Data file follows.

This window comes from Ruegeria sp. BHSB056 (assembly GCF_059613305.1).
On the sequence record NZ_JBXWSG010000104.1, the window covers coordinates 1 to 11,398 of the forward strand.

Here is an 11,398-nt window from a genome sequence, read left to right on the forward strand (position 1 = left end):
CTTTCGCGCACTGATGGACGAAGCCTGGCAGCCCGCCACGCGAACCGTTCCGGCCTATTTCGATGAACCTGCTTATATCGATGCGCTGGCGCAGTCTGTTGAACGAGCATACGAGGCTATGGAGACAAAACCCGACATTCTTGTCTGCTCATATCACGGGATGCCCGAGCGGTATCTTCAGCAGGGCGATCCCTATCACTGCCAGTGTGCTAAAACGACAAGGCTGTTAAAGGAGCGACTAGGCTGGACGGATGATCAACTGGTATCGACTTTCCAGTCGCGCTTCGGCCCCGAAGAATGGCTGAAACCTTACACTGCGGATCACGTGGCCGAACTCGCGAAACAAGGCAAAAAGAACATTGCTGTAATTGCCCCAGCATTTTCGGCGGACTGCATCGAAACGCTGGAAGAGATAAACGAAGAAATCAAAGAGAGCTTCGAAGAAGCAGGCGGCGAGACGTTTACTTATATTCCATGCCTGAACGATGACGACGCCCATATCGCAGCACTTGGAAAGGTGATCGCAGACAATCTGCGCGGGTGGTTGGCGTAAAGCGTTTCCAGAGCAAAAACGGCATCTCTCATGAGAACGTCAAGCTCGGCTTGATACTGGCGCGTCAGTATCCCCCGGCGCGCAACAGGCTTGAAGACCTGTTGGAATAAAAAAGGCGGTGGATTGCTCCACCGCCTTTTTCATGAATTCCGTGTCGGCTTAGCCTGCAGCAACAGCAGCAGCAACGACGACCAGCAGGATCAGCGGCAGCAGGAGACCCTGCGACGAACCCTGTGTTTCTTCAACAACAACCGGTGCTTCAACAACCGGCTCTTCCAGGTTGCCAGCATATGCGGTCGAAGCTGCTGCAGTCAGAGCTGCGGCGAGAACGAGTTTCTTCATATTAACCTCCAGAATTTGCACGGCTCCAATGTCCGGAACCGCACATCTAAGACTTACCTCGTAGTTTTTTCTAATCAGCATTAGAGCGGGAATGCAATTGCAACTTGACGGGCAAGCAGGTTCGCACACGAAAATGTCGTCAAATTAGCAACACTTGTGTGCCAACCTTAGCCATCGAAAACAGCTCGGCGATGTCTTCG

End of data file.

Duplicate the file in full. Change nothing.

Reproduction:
This window comes from Ruegeria sp. BHSB056 (assembly GCF_059613305.1).
On the sequence record NZ_JBXWSG010000104.1, the window covers coordinates 1 to 11,398 of the forward strand.

Here is an 11,398-nt window from a genome sequence, read left to right on the forward strand (position 1 = left end):
CTTTCGCGCACTGATGGACGAAGCCTGGCAGCCCGCCACGCGAACCGTTCCGGCCTATTTCGATGAACCTGCTTATATCGATGCGCTGGCGCAGTCTGTTGAACGAGCATACGAGGCTATGGAGACAAAACCCGACATTCTTGTCTGCTCATATCACGGGATGCCCGAGCGGTATCTTCAGCAGGGCGATCCCTATCACTGCCAGTGTGCTAAAACGACAAGGCTGTTAAAGGAGCGACTAGGCTGGACGGATGATCAACTGGTATCGACTTTCCAGTCGCGCTTCGGCCCCGAAGAATGGCTGAAACCTTACACTGCGGATCACGTGGCCGAACTCGCGAAACAAGGCAAAAAGAACATTGCTGTAATTGCCCCAGCATTTTCGGCGGACTGCATCGAAACGCTGGAAGAGATAAACGAAGAAATCAAAGAGAGCTTCGAAGAAGCAGGCGGCGAGACGTTTACTTATATTCCATGCCTGAACGATGACGACGCCCATATCGCAGCACTTGGAAAGGTGATCGCAGACAATCTGCGCGGGTGGTTGGCGTAAAGCGTTTCCAGAGCAAAAACGGCATCTCTCATGAGAACGTCAAGCTCGGCTTGATACTGGCGCGTCAGTATCCCCCGGCGCGCAACAGGCTTGAAGACCTGTTGGAATAAAAAAGGCGGTGGATTGCTCCACCGCCTTTTTCATGAATTCCGTGTCGGCTTAGCCTGCAGCAACAGCAGCAGCAACGACGACCAGCAGGATCAGCGGCAGCAGGAGACCCTGCGACGAACCCTGTGTTTCTTCAACAACAACCGGTGCTTCAACAACCGGCTCTTCCAGGTTGCCAGCATATGCGGTCGAAGCTGCTGCAGTCAGAGCTGCGGCGAGAACGAGTTTCTTCATATTAACCTCCAGAATTTGCACGGCTCCAATGTCCGGAACCGCACATCTAAGACTTACCTCGTAGTTTTTTCTAATCAGCATTAGAGCGGGAATGCAATTGCAACTTGACGGGCAAGCAGGTTCGCACACGAAAATGTCGTCAAATTAGCAACACTTGTGTGCCAACCTTAGCCATCGAAAACAGCTCGGCGATGTCTTCG